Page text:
Rare-earth-element enrichment in post-Variscan polymetallic vein systems of the Harz Mountains, Germany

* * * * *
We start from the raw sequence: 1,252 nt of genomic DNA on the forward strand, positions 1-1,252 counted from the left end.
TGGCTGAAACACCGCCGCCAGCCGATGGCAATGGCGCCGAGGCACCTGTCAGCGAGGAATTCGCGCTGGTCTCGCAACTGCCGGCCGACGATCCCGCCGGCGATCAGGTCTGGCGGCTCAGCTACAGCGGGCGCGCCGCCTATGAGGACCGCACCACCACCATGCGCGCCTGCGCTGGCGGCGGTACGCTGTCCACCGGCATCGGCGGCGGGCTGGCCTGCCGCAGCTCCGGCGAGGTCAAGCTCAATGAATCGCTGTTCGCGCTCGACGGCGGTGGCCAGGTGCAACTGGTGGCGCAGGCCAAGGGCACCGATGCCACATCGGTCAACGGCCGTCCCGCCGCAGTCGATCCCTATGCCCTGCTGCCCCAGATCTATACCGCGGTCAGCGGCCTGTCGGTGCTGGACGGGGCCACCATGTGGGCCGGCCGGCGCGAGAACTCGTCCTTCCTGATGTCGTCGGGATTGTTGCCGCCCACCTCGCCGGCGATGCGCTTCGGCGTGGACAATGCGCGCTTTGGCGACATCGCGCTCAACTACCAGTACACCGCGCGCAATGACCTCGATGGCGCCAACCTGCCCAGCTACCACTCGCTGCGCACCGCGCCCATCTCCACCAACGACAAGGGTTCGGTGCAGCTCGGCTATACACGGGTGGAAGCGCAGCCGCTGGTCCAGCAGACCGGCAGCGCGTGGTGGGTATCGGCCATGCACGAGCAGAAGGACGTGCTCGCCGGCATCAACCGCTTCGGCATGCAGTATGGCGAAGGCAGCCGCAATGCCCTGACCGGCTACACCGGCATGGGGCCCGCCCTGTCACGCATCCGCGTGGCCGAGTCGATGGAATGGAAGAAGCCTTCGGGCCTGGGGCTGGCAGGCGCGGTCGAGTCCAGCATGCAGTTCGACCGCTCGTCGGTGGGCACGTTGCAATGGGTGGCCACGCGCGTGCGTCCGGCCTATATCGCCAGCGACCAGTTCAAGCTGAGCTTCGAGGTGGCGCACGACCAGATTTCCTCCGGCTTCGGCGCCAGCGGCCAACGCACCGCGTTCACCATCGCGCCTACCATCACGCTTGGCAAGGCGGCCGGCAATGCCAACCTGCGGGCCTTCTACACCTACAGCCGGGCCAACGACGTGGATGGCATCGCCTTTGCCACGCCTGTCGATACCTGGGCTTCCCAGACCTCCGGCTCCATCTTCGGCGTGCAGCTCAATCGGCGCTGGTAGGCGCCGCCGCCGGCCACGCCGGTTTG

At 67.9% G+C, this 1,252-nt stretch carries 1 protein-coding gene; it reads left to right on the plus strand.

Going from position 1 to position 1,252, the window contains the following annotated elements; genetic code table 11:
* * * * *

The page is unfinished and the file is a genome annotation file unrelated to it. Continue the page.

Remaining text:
Carbonate gangue in historically important post-Variscan polymetallic Pb-Zn-Cu-Ag vein systems in the Upper Harz Mountains has elevated rare earth element contents (ΣREE+Y, 1500 ± 340 ppm; n = 16) in bulk samples. This enrichment is due to the occurrence of abundant micrometer-sized synchysite inclusions in calcite, identified via Raman spectroscopy. Calcite bulk analyses have roof-shaped PAAS-normalized REE patterns with a Eu peak but without Ce or Y anomalies and with a steeply dipping HREE pattern. Microbeam analysis (electron microprobe and LA-ICPMS) identifies these patterns as dominated by synchysite-(Ce–Nd) with strong Eu enrichment in the weight percent range and LREE/HREE fractionation (La/Lu ~ 100, PAAS-normalized). The synchysite component in calcite gangue is detected in polymetallic veins all over the Harz Mountains, which seems to be a diagnostic feature of the region and suggests a large-scale Mesozoic fluid system. However, the Upper (western) Harz systems with no fluorite have more elevated REE content, compared with the Lower (eastern) Harz fluorite-rich systems with less REE content. Carbonate gangue in the Upper Harz systems has homogeneous 87Sr/86Sri around 0.714 and eNdi of ~ − 9, while carbonate gangue in the Lower Harz systems has 87Sr/86Sri around 0.716 and eNdi of − 2 to − 5. Fluorite in the Lower Harz Mountains has strong positive Y anomalies and variable Eu anomalies at generally low REE abundances and no REE-mineral inclusions. Both Sr and Nd isotope compositions in the fluorite are very variable and indicate an open system (87Sr/86Sri, 0.710–0.718; eNdi, − 3 to − 17). The synchysite MREE enrichment in calcite gangue in the Upper Harz Mountains compares favorably with carbonatite-related LREE-dominated bastnasite from China and elsewhere and allows an interesting perspective as a by-product of Pb–Zn mining.